The previous post dealt with function arguments and private variables inside functions. Today we’re going to complete our study of functions by looking at how we can return values from them.
Let’s jump into it.
Functions that return a value
We saw earlier that there are functions such as putchar() that take an argument and perform some kind of action with it, and there are functions such as getch() that first perform some action and then return a value. We’ve already seen how to write functions of the first type, and now we’re going to see how to define the others.
Defining a function that returns a value
The image below illustrates how to define a function that returns a value. Notice that before the function name we declare the type of the value it returns, and that at some point the function contains a return statement (or sometimes more than one):
The short program below shows how to define and use a function that returns a value. For example, the add() function takes two arguments and returns their sum:
We can use a function that returns a value of type int in any situation where we can use a normal int. For example, we can assign it to a variable:
i = add(1, 2); /* assigns the result of (1+2) to variable i */
We can even use a function call as an argument for another function:
i = add(1, add(2, 3)); /* assigns the result of (1 + (2+3)) to variable i */
The same applies for all other types: a function that returns a char can be used in any place where a char value is allowed, and so on.
The return value
A function always returns a value of the type in its definition. This means that we don’t need to manually cast any variables into the correct type (as we saw when we discussed data types). MSX-C will automatically convert the return value into the appropriate type for us.
As an example, consider the following function definition:
The next() function takes a character code in argument c and an integer value in argument n. We can use this function to obtain the character n positions after c. As we saw in the post about data types, the sum of a char and an int always results in an int. In this case we have defined next() to return a char, so MSX-C automatically does the conversion of (c + n) to a char before returning it.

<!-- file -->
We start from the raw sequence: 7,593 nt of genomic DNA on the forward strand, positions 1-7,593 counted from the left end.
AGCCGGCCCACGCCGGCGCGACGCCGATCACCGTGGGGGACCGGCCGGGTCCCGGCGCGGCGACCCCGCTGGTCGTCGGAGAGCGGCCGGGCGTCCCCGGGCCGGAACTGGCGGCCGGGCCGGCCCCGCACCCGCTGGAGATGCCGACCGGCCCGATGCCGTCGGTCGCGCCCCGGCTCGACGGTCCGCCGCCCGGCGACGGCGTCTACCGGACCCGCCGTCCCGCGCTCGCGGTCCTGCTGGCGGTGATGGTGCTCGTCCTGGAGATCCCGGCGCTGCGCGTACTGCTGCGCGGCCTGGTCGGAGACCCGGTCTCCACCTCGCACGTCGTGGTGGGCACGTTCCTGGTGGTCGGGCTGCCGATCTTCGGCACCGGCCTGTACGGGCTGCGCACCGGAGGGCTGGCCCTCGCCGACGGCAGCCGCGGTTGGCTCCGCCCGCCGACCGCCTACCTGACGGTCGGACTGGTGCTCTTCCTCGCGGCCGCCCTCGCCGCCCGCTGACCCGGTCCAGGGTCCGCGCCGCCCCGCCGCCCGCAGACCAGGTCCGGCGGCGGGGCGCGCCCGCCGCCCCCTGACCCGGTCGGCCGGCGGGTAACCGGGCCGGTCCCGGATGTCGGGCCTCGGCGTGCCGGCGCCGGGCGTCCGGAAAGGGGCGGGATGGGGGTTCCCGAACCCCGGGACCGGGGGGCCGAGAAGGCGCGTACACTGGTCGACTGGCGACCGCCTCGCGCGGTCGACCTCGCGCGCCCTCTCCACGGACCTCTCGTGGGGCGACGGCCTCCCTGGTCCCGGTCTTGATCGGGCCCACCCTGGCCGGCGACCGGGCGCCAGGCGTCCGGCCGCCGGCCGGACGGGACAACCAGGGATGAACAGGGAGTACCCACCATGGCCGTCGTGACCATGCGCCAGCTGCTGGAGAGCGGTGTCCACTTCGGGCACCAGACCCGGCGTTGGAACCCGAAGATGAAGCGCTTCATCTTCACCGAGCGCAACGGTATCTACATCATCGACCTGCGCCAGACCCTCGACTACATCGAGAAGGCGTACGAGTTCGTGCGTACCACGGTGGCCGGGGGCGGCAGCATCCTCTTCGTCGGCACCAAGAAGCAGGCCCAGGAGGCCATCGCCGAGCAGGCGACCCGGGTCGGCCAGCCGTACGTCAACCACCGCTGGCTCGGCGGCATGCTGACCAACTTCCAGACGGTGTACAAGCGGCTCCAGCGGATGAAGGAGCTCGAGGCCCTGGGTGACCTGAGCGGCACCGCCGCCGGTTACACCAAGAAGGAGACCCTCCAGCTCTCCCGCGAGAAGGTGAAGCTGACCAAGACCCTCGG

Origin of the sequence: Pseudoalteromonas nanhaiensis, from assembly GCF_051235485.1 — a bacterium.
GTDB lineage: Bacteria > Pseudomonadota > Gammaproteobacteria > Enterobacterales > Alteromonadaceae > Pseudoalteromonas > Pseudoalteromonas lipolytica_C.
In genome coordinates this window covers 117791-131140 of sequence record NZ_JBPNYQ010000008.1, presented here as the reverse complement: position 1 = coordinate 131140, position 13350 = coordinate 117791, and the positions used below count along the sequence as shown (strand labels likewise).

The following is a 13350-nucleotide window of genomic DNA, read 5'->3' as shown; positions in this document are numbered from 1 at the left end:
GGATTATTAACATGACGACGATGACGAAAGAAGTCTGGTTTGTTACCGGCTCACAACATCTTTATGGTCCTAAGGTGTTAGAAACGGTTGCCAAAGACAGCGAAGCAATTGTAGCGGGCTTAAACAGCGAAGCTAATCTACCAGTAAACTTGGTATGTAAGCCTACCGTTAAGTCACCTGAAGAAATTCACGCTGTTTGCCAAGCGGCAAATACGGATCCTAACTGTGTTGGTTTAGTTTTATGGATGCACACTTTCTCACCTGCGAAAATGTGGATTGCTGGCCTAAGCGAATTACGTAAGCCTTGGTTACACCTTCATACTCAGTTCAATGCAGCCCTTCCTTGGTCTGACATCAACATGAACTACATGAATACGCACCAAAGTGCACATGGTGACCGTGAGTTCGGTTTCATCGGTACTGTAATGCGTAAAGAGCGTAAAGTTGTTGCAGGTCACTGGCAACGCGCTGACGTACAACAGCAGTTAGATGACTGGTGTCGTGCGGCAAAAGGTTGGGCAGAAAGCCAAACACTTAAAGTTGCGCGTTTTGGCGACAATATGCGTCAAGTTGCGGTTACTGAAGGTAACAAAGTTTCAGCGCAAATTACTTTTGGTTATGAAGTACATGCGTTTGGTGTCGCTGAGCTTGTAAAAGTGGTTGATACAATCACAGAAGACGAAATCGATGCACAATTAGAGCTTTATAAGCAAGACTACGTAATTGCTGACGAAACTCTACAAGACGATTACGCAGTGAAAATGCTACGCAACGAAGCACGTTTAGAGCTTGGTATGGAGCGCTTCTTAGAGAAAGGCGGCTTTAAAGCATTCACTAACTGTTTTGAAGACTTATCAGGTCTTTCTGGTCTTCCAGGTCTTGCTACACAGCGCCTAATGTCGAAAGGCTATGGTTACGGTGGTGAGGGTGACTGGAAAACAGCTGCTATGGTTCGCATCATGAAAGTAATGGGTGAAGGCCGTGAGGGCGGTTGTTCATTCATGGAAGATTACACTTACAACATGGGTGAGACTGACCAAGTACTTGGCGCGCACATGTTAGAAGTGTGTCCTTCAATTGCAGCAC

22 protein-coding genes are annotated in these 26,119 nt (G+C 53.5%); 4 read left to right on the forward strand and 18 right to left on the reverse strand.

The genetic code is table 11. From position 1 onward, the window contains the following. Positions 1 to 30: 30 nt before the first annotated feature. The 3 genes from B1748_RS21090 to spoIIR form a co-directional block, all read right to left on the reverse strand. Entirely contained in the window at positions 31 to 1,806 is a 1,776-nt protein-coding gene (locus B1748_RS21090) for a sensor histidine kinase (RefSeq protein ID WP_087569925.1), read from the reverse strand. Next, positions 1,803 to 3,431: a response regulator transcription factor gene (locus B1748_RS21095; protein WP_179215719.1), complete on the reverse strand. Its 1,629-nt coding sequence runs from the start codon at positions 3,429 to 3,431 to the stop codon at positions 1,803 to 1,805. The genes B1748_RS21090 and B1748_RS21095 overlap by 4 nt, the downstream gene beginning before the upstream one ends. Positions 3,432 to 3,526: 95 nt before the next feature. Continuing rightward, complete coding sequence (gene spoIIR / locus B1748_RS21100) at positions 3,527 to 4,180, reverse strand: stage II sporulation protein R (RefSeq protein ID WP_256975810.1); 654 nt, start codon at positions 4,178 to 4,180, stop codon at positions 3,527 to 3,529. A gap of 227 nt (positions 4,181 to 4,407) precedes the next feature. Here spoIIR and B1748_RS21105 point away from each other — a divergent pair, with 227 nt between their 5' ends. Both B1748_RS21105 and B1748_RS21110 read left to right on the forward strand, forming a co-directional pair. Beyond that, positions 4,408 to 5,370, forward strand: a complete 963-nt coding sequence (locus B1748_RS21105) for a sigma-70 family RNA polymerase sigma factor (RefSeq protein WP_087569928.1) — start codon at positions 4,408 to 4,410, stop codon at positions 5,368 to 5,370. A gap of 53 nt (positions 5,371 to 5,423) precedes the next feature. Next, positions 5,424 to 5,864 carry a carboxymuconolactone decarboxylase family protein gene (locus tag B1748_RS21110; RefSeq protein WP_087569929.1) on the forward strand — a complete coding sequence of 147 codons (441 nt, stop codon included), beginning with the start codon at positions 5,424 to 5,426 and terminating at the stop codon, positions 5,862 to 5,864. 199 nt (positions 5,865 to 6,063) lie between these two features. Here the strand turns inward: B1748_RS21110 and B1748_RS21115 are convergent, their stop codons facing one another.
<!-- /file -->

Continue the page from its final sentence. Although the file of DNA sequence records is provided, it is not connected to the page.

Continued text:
Since we can use a function that returns a char anywhere where a char is expected, we can use this next() function as an argument for functions such as putchar():
putchar(next('A', 1)); /* Print character B on the screen */
Regardless of the type, a function in C can only return a single value. However, there’s a way to work around this limitation. We’ll see this soon, when we learn about pointers.
The VOID type
MSX-C was released before the C programming language was standardized into the ANSI C standard. Back then a function that didn’t explicitly declare a return type defaulted to int. To illustrate this, the two function definitions below are exactly the same in K&R C (which is the version of C implemented by MSX-C):
In modern C these two functions would both produce compiler warnings, but MSX-C doesn’t care: if we define a variable to return a value but then it doesn’t, we’ll be fine as long as we don’t try and do anything with the returned value. This means that we can call the function all we want, but without assigning it to a variable or passing it as an argument to other functions.
By the time MSX-C became available there were already dialects of C that supported the void type for functions that didn’t return a value, and because of this the VOID type was introduced in MSX-C. It’s written in uppercase because it’s not an actual type supported by the compiler, but a redefinition of the char type.
From this point we’ll define all functions that don’t return a value as VOID. This doesn’t affect the functionality at all, but it removes ambiguity and makes the program easier to follow. For example, we’d write the function above like this:
In this post we’ve learnt how to write functions that return values. We’ve seen how the compiler automatically converts the value returned by the function to the appropriate type, and we’ve learnt about the VOID type for functions that don’t return anything.
With this we’ve already seen functions in C and can move to the next subject.
In the next post
In the next post we’ll learn about storage classes: how variables behave inside a function depending on how the variable was defined, and also variable scope.
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